Wednesday, April 25, 2012

Springtime for Brooklyn: Surveying the Theater Scene

Although there’s no shortage of Broadway bonanzas to attend this spring season, those of us in Brooklyn know that high-quality theater actually lies right in our dynamic boro – a convenient subway ride away from hectic Times Square. In fact, three companies in the young vibrant areas of DUMBO (Down Under the Manhattan Bridge Overpass), Fort Greene and Williamsburg will make you wonder why you ever queued up at the TKTS booth in the first place. So mark your calendars and turn off your mobiles ‘cause the shows are about to begin. To read the rest visit the First Class Theater section of Amtrak’s Arrive magazine.

Tuesday, April 24, 2012

The Sonoma International Film Festival

Once-in-a-lifetime experiences abounded at this year’s Sonoma International Film Festival, a boutique event in the heart of northern California’s wine country – complete with complimentary wine and cheese before every screening (and a trailer featuring an animated, tap-dancing wine bottle named Tipsy whose tagline read, “Is everything out of focus, or is it just me?”). Held a week apart and an hour’s drive – yet a world away – from that longest running festival in the U.S., SIFF serves as a worthy reminder that attending fests that aren’t market-driven not only allows one the opportunity to discover overlooked diamonds amongst the seemingly rough cuts, but to enjoy chance encounters that have been programmed out of the older and slicker fests. While the films themselves might not have the cachet associated with the big boy on the Bay (save perhaps for the opening and closing night bookended Luc Besson flicks, “The Lady” and Radu Mihaileanu’s “The Source”) SIFF’s random weirdness factor proved absolutely intoxicating (no pun intended, really) to this non-drinking cinephile.
To read the rest of my coverage visit Filmmaker magazine.

Tuesday, April 17, 2012

"Filmmaker" magazine's spring issue now playing at a newsstand near you!


VIKRAM GANDHI’s KumarĂ© won festival audience awards even as it angered those who found the director’s impersonation of an Indian spiritual guru mean-spirited. LAUREN WISSOT talks with Gandhi about Borat, cinematic performance art and the guru inside all of us.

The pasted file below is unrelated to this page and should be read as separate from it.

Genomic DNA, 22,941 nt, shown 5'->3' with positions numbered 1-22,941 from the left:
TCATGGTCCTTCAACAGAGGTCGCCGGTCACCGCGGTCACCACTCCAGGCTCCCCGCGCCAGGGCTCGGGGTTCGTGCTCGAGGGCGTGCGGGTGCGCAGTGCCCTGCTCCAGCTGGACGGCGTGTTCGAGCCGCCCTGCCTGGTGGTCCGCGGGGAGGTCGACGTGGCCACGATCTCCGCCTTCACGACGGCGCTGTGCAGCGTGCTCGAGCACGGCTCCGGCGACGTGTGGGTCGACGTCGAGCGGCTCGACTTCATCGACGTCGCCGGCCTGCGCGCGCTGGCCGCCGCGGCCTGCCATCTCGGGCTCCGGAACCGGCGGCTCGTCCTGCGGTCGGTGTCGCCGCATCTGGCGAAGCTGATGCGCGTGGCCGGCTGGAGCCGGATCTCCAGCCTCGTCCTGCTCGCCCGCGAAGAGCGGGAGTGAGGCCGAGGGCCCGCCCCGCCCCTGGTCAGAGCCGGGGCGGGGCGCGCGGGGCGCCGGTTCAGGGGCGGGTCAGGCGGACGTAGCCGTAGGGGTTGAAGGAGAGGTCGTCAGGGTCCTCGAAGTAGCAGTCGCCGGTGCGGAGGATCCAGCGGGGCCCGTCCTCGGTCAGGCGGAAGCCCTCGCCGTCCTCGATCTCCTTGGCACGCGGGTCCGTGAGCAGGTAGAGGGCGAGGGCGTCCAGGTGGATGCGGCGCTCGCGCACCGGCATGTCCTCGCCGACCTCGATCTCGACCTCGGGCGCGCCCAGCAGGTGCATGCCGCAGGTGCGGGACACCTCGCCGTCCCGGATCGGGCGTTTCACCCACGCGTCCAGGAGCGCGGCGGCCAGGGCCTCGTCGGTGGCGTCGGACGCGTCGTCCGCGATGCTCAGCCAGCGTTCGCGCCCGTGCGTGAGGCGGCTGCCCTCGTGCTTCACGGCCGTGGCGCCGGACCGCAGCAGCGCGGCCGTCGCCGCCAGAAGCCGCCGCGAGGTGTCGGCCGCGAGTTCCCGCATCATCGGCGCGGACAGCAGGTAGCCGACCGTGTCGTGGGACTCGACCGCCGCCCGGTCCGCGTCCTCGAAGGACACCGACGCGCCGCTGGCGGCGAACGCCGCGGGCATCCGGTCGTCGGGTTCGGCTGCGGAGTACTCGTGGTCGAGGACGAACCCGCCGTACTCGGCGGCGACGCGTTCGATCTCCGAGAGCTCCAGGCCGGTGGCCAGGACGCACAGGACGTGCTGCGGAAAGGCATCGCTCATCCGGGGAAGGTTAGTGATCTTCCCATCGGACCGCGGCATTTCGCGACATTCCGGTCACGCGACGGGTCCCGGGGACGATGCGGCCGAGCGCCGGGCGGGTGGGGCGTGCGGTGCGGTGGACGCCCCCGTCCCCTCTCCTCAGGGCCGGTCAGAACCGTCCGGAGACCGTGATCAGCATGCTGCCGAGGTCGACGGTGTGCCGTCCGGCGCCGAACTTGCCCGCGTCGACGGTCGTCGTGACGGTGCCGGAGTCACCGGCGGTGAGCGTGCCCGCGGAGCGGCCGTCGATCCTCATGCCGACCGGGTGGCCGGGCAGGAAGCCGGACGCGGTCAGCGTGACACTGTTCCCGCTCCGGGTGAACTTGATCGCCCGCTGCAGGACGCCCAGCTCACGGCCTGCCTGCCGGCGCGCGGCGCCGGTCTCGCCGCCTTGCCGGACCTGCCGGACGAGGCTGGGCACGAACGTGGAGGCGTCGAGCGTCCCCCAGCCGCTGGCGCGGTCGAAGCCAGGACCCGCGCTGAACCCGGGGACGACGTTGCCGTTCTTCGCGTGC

Tuesday, April 10, 2012

The Bermuda International Film Festival

“Location, location, location” could very well serve as the tagline for the Bermuda International Film Festival. Set on a paradise island surrounded by spectacular pink sand and Technicolor-blue waters in the North Atlantic, it’s only a couple hours’ plane trip from NYC (or less if you can hitch a ride with the private-jetting Mayor Mike). This gracious and warmly welcoming fest – a reflection of the country’s unbelievably gregarious and helpful population (pull out a map and you’re just as likely to have a total stranger walk you to your destination as point the way) – is now in its 15th year yet exhibits the vitality of a young up-and-comer. Due to an economic crunch that nearly wiped out the 2012 edition, this BIFF was a scaled down version of former incarnations that still managed to screen over 80 flicks from around the world, mostly in a single venue (the Liberty Theatre, a nondescript cinema a few minutes walk from Front Street, the capital of Hamilton’s hopping main drag). And like the smartest, most tenacious indie producers routinely prove, size matters less than passion and the will to make every dollar – yes, this British protectorate conveniently accepts American currency – count.

To read the rest visit Filmmaker magazine.